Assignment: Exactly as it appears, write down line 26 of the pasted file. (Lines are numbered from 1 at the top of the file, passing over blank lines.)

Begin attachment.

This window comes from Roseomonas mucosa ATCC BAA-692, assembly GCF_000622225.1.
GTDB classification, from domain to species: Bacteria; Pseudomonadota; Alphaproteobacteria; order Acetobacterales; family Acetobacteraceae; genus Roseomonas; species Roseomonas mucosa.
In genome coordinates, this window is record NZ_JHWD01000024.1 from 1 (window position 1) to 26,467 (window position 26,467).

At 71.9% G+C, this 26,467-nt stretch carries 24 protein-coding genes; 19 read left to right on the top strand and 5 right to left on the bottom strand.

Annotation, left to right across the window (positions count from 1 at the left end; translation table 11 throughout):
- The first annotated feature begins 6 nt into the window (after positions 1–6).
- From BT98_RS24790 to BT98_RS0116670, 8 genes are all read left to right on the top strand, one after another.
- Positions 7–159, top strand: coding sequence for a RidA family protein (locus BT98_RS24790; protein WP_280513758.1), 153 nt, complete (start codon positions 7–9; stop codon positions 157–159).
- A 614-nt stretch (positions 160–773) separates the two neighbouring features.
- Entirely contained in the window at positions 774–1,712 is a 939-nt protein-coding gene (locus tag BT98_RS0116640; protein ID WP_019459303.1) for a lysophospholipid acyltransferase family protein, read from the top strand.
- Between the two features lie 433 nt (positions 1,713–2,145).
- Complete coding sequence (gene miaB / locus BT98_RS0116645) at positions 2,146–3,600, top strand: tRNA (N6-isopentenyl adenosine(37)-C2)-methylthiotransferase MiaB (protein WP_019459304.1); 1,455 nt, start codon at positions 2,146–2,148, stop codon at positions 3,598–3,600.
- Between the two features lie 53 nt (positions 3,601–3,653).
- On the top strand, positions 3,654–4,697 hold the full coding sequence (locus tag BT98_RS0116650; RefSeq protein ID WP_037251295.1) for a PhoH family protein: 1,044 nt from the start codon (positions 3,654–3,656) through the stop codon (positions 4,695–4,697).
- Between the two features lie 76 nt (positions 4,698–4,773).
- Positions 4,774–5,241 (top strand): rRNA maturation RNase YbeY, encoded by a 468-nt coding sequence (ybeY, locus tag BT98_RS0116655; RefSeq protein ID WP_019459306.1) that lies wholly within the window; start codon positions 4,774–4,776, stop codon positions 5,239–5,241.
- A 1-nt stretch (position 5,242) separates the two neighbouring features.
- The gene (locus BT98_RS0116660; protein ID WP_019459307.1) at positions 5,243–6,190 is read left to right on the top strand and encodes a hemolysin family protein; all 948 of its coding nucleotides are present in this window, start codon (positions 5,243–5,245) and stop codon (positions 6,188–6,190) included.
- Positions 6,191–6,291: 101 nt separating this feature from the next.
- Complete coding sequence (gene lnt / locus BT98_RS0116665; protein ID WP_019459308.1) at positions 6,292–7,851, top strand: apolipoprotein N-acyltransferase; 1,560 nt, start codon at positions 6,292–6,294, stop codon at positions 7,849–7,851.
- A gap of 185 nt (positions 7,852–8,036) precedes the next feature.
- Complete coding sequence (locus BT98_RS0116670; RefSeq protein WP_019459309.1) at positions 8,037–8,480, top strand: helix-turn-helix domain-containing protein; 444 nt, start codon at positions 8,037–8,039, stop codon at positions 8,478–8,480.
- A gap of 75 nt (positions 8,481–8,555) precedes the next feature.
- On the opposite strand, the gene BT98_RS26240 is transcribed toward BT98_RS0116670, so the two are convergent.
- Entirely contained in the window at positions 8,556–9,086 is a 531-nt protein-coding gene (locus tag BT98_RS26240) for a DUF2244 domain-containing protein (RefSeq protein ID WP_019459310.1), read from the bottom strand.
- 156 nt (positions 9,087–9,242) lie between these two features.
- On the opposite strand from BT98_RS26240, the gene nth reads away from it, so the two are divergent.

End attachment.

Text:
- 156 nt (positions 9,087–9,242) lie between these two features.